*****

I was curious about the camera that he used and, after a short search, discovered that the "Premo B" was manufactured by the Pony company (Pony ran into some financial trouble and was eventually bought by George Eastman). The Premo B was a model camera one step down from the Premo A. According to the company's catalog, the only difference was that the "B" didn't use mahogony, but a less expensive wood. With the more expensive
"rapid rectilinear lens" this camera would cost about $30. With the extra glass plate negatives, one would be carrying around about 7 pounds of camera...this doesn't included a tripod. I picture this poor man's wife paddling the row boat, then trying to keep it steady as her husband balanced and focused his huge, wooden camera, all the while attempting not to scare away the Least Bittern. I'm impressed he got the shot. I'll also never complain about my digital camera.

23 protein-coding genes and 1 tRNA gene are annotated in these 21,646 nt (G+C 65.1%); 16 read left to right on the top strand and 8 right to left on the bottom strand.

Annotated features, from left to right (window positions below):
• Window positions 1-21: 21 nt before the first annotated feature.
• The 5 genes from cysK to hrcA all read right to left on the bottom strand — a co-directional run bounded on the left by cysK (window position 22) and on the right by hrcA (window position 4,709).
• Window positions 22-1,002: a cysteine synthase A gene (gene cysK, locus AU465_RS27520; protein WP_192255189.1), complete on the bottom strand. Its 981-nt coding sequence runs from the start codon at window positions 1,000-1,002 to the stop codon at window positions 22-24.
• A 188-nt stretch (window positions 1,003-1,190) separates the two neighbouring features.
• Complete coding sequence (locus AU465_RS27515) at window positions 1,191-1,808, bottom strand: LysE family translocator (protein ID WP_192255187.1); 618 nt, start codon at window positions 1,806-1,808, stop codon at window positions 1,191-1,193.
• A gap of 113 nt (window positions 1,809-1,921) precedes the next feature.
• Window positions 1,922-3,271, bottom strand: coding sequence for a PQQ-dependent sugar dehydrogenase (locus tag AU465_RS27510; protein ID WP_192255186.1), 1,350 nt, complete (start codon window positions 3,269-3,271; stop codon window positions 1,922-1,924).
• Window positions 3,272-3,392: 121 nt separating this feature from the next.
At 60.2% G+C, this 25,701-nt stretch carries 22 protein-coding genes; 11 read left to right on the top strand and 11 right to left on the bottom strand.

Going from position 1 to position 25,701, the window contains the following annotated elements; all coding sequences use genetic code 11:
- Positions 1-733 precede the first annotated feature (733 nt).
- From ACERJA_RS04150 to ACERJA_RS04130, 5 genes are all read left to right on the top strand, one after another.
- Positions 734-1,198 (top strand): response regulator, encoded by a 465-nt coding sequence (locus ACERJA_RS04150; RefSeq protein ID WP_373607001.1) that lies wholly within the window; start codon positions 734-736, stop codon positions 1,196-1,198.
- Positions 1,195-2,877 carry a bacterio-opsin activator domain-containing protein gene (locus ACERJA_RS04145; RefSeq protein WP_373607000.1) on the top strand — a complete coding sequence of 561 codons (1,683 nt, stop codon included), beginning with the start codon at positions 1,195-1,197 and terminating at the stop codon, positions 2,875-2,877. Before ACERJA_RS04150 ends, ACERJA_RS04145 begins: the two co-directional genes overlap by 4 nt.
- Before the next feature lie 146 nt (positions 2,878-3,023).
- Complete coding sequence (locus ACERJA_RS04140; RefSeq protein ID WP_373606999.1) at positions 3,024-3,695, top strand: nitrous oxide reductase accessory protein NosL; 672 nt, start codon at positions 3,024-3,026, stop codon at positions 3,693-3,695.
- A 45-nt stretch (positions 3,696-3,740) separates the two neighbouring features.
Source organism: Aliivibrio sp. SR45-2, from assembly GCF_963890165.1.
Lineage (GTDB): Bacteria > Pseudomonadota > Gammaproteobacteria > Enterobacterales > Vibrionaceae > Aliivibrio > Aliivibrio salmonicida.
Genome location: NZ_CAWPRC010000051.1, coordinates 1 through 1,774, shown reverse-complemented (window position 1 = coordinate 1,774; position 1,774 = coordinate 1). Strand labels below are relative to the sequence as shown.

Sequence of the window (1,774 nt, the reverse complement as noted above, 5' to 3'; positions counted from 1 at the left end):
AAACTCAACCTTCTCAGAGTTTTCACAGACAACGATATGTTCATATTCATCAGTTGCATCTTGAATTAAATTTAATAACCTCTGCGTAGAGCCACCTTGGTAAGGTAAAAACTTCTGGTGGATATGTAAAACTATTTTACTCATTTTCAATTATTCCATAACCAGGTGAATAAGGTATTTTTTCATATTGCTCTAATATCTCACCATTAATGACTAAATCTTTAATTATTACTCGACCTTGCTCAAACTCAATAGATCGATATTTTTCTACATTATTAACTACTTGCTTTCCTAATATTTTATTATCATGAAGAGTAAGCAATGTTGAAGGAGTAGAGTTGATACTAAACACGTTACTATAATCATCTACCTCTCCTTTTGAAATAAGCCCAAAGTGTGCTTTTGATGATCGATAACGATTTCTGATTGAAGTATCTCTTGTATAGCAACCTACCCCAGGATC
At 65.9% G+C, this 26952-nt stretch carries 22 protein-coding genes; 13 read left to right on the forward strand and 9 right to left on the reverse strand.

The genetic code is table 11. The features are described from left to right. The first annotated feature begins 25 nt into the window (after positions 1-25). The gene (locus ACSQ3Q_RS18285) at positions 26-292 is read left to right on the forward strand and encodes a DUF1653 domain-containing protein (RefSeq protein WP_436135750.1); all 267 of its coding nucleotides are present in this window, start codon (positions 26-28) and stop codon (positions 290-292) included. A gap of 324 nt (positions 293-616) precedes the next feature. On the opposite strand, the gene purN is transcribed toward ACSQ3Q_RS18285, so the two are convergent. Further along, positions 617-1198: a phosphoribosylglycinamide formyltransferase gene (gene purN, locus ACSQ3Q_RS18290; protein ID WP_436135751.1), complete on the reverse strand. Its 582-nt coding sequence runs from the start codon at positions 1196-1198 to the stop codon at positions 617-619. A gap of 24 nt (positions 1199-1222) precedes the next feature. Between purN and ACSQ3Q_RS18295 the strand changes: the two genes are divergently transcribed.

2 comments:

Beth in NYC said...

As a bird photographer, I love this article. It's fascinating! Catching a least bittern under normal circumstances is tough but with one of those cameras, wow (even if the female was sitting on eggs)! Thanks for posting this!

Meridian13113 said...

I was so excited to find your post. I'm writing a history of Mr. Taber's home town, Meridian, New York, and there will be a chapter on Ernie, a small-town polymath.

There is a tale that Frank Chapman of the American Museum of Natural History, after having read many of Ernie's articles, visited Ernie at Meridian.